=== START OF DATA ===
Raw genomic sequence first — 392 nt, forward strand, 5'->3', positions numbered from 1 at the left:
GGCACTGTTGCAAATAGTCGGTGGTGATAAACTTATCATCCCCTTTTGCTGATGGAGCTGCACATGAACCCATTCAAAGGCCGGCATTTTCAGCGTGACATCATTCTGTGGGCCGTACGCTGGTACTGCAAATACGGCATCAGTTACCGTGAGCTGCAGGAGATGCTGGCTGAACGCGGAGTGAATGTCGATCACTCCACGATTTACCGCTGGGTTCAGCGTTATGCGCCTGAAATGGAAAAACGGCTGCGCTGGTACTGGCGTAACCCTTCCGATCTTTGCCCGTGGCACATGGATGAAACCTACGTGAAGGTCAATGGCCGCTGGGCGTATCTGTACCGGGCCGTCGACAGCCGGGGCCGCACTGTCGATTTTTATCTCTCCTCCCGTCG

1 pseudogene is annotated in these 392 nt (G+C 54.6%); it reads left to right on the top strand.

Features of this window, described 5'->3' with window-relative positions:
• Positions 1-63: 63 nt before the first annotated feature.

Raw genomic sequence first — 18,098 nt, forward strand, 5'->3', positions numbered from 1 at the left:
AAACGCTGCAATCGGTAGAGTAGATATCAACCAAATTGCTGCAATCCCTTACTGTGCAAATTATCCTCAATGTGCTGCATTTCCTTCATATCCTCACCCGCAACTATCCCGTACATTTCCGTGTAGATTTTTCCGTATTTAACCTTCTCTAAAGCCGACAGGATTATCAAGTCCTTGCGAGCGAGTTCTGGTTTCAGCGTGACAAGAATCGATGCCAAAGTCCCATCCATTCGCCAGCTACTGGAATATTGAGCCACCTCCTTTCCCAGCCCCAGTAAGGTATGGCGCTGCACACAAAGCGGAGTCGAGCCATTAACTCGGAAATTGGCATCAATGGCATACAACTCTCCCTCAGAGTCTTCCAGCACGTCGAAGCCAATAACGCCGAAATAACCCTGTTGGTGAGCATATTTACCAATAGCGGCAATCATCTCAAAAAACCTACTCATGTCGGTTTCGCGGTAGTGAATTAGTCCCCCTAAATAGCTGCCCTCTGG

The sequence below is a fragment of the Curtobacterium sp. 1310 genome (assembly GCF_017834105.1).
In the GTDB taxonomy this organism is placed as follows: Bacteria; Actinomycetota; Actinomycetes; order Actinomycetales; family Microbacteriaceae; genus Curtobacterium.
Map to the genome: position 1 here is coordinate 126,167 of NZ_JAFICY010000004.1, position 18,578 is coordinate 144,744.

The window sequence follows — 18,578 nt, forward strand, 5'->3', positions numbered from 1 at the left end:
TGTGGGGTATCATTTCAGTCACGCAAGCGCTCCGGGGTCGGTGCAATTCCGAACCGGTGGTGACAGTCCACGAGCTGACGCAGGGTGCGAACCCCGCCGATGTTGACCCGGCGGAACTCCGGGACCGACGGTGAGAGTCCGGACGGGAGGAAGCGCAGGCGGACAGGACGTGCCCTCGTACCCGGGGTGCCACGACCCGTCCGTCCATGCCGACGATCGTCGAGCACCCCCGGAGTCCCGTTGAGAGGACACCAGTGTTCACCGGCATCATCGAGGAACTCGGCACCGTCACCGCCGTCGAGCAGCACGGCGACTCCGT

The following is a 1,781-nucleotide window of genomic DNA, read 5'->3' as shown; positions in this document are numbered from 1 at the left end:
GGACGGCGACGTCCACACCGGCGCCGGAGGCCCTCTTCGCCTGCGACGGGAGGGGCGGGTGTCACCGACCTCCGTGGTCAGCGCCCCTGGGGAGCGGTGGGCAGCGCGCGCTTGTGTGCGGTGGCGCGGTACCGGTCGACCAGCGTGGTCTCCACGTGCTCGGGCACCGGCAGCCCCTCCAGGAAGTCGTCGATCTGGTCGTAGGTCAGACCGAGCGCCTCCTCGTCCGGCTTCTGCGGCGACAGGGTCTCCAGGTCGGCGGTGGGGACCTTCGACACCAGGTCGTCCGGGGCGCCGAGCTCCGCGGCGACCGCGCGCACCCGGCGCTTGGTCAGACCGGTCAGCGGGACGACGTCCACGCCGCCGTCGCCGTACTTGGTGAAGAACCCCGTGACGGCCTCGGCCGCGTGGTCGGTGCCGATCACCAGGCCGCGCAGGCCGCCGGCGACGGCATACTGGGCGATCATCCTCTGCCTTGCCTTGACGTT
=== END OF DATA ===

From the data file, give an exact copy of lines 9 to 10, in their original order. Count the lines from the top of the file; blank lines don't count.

In the GTDB taxonomy this organism is placed as follows: Bacteria; Actinomycetota; Actinomycetes; order Actinomycetales; family Microbacteriaceae; genus Curtobacterium.
Map to the genome: position 1 here is coordinate 126,167 of NZ_JAFICY010000004.1, position 18,578 is coordinate 144,744.